DFA officially removes birth certificate requirement for passport renewals

January 16, 2019 - 2:22 PM
Philippine Passport
A maroon Philippine passport (Interaksyon/File photo)

Foreign Affairs Secretary Teodoro Locsin Jr. signed an order yesterday that made official one of his tweets saying the submission of birth certificates for passport renewals is no longer required.

He posted on Twitter a photo of the signed document that removes the birth certificate from the list of requirements in renewing passports.

DFA Assistant Secretary Elmer Cato earlier announced that those seeking to renew their passports need to submit birth certificates as a workaround for the alleged loss of passport data.

Malacañang, however, questioned this step and pointed out that it is an additional burden to Filipinos.

Locsin then agreed with this as part of his replies to inquiries on Twitter. “I believe that if you have an old passport whatever vintage you can get it renewed on the strength of presenting it to DFA.”

The newly signed policy order states that “the presentation of birth certificate in the application for the renewal of passport shall not be required.”

This applies to those renewing brown (issued before May 1, 1995) or green passports (issued after May 1, 1995) and “machine-readable” maroon passports (issued in 2007).

However, this excludes the following cases:

  1. First-time applicants
  2. Renewal applications for lost and mutilated passports
  3. Renewal applications requiring changes in the passport entries
  4. Renewal applications of old brown and green passports bearing no complete middle name
  5. Applicants included in the Department’s Watchlist

It also excludes individuals with dual citizenship who still need to present either an authenticated birth certificate or a report of birth, and original identification certificate issued by the Philippine Foreign Service Post or the Bureau of Immigration.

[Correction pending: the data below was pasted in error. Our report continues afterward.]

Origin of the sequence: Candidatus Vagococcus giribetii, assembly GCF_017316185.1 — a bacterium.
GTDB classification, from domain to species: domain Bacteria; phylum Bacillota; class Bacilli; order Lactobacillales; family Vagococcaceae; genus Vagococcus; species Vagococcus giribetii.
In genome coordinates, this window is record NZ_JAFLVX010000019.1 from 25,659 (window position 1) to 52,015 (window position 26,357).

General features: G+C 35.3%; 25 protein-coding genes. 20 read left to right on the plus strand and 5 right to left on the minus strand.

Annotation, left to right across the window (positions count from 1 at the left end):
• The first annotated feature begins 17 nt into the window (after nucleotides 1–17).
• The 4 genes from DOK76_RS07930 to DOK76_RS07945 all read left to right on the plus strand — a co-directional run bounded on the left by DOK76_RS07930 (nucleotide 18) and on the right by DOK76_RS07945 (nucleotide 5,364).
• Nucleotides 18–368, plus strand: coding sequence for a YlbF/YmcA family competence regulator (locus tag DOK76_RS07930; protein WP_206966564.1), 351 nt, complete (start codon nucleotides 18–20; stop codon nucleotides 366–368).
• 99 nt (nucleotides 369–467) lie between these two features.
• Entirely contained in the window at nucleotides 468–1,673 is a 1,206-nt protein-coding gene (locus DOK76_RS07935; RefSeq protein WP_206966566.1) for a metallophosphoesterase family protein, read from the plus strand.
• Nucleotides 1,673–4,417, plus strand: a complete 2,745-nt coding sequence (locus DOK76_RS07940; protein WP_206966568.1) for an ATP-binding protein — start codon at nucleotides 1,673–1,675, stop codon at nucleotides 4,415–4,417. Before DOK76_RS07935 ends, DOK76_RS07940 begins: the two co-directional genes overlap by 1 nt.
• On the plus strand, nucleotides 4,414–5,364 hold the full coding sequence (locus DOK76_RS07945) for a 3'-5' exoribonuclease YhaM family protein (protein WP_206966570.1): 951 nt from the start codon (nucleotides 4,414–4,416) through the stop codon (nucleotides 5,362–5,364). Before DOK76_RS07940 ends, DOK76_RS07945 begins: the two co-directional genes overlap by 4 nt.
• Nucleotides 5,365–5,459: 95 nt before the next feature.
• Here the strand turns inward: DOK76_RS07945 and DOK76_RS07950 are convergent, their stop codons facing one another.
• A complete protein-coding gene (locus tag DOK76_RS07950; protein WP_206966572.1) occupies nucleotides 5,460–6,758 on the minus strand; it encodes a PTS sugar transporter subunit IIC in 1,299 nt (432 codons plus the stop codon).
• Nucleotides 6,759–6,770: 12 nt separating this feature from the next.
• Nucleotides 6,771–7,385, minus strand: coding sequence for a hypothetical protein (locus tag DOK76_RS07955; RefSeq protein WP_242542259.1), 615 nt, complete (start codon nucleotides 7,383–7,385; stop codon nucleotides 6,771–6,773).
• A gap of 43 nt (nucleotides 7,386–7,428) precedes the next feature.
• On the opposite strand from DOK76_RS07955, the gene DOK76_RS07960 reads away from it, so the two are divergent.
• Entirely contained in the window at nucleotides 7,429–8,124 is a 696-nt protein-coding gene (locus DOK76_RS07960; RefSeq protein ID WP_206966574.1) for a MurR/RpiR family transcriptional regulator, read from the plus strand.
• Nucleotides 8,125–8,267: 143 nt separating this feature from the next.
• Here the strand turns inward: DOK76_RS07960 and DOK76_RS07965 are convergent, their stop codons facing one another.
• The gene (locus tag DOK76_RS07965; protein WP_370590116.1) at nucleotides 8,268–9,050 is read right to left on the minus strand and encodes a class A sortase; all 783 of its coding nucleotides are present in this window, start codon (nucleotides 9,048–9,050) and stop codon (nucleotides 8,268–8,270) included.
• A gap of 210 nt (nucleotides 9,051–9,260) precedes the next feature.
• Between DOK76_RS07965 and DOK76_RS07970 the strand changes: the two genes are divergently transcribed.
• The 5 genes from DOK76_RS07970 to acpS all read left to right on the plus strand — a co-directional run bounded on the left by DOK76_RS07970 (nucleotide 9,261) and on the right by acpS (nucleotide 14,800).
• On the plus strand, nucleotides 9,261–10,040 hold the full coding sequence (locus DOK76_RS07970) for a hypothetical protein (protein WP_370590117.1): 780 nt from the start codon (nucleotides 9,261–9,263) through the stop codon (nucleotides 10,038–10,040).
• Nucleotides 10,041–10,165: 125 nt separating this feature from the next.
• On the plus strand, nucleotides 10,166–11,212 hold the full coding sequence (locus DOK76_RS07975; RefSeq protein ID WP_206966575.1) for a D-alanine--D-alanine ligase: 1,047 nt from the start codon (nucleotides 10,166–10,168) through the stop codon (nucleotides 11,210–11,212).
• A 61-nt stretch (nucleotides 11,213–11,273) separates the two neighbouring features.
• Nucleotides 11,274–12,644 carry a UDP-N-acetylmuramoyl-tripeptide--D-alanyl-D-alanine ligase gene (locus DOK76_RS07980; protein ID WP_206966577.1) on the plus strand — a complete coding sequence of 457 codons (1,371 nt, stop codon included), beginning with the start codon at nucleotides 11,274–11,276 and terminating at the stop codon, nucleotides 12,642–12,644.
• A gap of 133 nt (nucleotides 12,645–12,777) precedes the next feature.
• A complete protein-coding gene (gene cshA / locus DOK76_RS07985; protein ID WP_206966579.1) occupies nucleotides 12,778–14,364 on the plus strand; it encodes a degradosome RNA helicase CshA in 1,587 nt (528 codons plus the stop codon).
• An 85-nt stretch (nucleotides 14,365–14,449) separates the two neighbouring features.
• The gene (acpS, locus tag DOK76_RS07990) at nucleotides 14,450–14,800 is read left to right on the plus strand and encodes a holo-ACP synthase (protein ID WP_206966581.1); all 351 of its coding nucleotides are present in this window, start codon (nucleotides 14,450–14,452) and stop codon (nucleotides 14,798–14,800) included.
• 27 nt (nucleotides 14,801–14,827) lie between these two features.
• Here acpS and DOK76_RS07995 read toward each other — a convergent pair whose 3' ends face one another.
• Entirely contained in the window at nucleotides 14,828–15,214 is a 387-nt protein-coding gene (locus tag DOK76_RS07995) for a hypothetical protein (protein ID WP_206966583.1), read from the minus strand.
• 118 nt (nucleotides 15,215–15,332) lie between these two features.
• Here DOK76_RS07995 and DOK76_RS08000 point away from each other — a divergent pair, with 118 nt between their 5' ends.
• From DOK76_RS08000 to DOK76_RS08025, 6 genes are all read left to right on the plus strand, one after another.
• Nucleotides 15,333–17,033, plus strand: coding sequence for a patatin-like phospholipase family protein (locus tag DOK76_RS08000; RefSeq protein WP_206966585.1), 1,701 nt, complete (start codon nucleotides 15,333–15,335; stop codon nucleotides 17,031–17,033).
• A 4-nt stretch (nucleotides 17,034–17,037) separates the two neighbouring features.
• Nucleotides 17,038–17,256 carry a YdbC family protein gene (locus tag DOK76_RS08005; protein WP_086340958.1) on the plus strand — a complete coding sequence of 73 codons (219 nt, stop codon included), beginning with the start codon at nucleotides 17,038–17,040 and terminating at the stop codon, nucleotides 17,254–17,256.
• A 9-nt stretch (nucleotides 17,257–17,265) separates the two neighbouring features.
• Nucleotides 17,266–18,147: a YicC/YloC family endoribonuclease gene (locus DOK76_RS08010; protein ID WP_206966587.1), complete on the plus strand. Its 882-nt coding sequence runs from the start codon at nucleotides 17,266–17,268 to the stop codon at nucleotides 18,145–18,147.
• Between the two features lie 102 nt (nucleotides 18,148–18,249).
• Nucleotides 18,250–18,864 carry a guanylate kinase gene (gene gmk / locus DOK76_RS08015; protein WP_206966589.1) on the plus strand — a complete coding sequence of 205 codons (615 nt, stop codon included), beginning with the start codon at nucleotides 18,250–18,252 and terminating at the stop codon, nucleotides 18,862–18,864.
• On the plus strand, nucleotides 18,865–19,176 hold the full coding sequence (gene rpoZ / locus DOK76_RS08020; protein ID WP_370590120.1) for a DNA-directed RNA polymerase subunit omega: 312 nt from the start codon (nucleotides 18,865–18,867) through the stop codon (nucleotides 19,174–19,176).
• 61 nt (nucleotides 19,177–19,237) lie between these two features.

Locsin earlier claimed as a response to another Twitter user that a former private contractor “took away” all the passport data at the Department of Foreign Affairs. This contractor was later identified as French firm Francois-Charles Oberthur Fiduciare or FCOC.

He then backtracked and said that the data was “inaccessible” rather than stolen.

The National Privacy Commission is currently investigating the matter.

Inaccessible data?

In another series of responses to tweets, Locsin clarified that it’s not possible for data to be stolen contrary to his earlier allegation.

“Data is not run-away-able but made inaccessible. Access denied,” he said.

This concurred with ex-DFA Secretary Perfecto Yasay Jr.’s statement that the data could not have been stolen because the deal with FCOC ended way back in June 2016.

Yasay also said that Locsin may have been “misinformed.” Locsin soon reacted and said that he was not misinformed but rather “lacks information” on the agency’s anomalous contracts.

The data, meanwhile, is accessible to the current contractor, APO Production Unit Inc. or APUIC. Parts of the data were also corrupted.

Locsin also kept emphasizing in retweets that the lost information is no longer useful.

“Although APO assured me yesterday they were able to access it though the data is of not much use now,” he said.

In another separate tweet, the country’s top diplomat said that APUIC assured him that there’s no leakage so far.

“No leak so far. But the data is possibly hopelessly corrupted and at any rate inaccessible now or we are being lied to as usual,” Locsin said.

Meanwhile, APUIC Chairperson Michael Dalumpines said that FCOC has fully turned over all the printing machines with the data when the latter’s contract was over.

“Walang problema eh. Nagkaroon lang ng issue kasi nagpalit ng contractor. Walang leak, walang kaming nakikita… Walang natangay. Mali nga siguro, baka na-misundertood lang si Secretary Locsin,” Dalumpines said.